AI at work
The newest AI engine to hit the market is Salesforce’s Einstein. Raj Mistry, the senior vice president in charge of Einstein, says part of his job is to demystify what AI does. “When we talk about AI people automatically assume we mean something like Skynet,” says Mr Mistry, alluding to the military AI in the Terminator films, which ultimately declares war on humanity. “We try to get them to understand that it’s about providing analytics and insights, and recommendations in their own business.”
The trend is for AIs to have a user-friendly interface. Just look at Google’s search bar. It’s the simplest possible AI interface, Google uses machine-learning to improve search results. Einstein is also going for mass-appeal by making it easy to use.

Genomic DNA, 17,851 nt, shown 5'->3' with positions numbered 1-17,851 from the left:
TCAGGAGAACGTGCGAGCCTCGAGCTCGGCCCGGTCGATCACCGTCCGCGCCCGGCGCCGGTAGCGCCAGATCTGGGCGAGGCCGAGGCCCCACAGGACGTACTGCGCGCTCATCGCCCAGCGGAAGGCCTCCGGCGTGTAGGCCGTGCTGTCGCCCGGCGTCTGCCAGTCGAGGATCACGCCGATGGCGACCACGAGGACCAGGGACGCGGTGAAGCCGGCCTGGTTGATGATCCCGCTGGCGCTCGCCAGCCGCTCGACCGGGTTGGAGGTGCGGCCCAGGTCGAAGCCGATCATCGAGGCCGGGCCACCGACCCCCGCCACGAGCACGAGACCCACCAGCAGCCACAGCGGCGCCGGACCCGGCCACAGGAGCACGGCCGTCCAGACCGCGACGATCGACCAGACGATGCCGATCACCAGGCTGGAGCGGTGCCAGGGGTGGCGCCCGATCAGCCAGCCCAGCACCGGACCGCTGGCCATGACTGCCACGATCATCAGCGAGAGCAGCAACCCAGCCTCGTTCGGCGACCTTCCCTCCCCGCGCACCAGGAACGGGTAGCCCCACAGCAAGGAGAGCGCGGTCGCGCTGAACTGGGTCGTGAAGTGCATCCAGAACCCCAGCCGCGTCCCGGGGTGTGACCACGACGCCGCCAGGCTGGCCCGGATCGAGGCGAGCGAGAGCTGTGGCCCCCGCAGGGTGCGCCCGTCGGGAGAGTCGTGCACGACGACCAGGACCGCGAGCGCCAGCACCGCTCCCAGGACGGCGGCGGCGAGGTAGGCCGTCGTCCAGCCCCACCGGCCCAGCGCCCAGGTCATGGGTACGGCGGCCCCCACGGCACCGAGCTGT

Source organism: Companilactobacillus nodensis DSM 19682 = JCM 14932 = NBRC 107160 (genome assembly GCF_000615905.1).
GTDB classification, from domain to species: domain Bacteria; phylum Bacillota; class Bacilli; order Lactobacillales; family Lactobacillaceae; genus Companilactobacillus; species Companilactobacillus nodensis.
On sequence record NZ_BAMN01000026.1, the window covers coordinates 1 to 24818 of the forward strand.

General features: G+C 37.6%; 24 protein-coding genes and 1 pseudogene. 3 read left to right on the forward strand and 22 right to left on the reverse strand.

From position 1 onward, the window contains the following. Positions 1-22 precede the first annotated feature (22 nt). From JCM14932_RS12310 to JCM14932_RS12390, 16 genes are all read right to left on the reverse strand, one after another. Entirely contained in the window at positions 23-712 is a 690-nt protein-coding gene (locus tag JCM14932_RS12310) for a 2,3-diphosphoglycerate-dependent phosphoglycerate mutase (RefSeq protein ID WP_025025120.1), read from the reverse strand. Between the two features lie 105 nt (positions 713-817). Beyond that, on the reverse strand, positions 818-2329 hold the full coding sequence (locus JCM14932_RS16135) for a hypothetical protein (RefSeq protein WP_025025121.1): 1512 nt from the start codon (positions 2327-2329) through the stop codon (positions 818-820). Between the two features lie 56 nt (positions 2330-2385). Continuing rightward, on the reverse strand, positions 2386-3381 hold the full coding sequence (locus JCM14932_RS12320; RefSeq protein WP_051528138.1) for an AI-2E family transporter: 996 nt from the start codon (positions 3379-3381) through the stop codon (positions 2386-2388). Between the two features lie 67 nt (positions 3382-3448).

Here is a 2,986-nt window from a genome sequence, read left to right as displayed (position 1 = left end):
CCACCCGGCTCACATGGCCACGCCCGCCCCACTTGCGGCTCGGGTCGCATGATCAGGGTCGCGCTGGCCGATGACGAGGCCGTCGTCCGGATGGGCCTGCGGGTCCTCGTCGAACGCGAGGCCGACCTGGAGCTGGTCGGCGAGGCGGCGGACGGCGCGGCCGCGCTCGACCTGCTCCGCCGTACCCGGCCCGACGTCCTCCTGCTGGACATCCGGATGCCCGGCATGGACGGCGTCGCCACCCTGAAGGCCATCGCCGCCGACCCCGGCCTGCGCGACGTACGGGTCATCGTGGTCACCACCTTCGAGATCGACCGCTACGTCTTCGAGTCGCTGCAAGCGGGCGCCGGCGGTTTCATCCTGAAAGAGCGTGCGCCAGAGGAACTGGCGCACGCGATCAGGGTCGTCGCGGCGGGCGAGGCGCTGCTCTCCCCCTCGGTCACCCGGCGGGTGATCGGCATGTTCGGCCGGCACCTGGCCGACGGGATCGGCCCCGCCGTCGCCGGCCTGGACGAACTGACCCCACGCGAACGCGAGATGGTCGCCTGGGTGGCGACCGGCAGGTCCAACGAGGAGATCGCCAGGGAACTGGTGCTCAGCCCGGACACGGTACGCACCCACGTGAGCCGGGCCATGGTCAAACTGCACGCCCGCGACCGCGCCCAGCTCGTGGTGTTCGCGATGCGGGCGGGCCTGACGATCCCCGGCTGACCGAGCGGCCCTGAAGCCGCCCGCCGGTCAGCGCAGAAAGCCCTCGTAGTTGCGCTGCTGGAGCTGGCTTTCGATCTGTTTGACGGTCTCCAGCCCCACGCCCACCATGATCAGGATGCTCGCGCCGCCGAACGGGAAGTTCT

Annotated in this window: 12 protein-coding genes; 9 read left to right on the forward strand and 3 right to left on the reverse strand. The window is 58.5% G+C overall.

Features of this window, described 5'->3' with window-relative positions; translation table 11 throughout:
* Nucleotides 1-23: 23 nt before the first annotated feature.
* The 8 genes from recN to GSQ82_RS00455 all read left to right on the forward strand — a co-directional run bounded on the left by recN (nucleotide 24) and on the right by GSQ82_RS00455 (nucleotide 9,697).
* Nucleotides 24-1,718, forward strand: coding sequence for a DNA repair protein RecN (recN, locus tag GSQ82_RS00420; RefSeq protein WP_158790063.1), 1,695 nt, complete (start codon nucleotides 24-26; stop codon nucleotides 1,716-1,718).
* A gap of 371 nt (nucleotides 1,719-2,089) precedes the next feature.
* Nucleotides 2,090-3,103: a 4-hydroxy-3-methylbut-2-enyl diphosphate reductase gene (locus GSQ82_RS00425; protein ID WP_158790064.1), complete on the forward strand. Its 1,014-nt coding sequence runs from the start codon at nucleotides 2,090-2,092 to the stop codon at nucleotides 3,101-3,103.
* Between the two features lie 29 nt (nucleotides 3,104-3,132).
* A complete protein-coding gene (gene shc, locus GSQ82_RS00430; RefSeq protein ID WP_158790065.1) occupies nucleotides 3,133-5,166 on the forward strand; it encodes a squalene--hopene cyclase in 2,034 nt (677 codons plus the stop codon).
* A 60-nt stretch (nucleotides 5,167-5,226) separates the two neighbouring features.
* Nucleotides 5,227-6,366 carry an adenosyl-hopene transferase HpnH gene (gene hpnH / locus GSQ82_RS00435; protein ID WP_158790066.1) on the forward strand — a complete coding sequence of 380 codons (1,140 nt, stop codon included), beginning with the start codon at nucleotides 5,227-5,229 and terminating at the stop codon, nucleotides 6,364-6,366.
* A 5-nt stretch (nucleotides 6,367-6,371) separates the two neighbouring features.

“It can be set up without any expertise,” says Mr Mistry. “Salesforce has always gone for no software, configuration not code. We’ve templated the approach, so many capabilities are ready to use, straight out of the box.”
And what does Einstein do? Very few AIs are general intelligences, able to do all jobs equally well. They tend to be a fusion of discrete services. “Einstein is a set of services which work in unison,” says Mr Mistry.
A basic use is to route sales jobs to the member of the sales team best equipped to do it, based on their performance metrics and aptitudes. An American sports merchandise retailer Fanatics.com is using Einstein to funnel inquiries from millions of consumers to the right sales channel. As users confirm whether the decision was correct or not, the AI learns and improves. Image recognition is another Einstein service.
AI engines are being marketed to enterprises of all shapes and sizes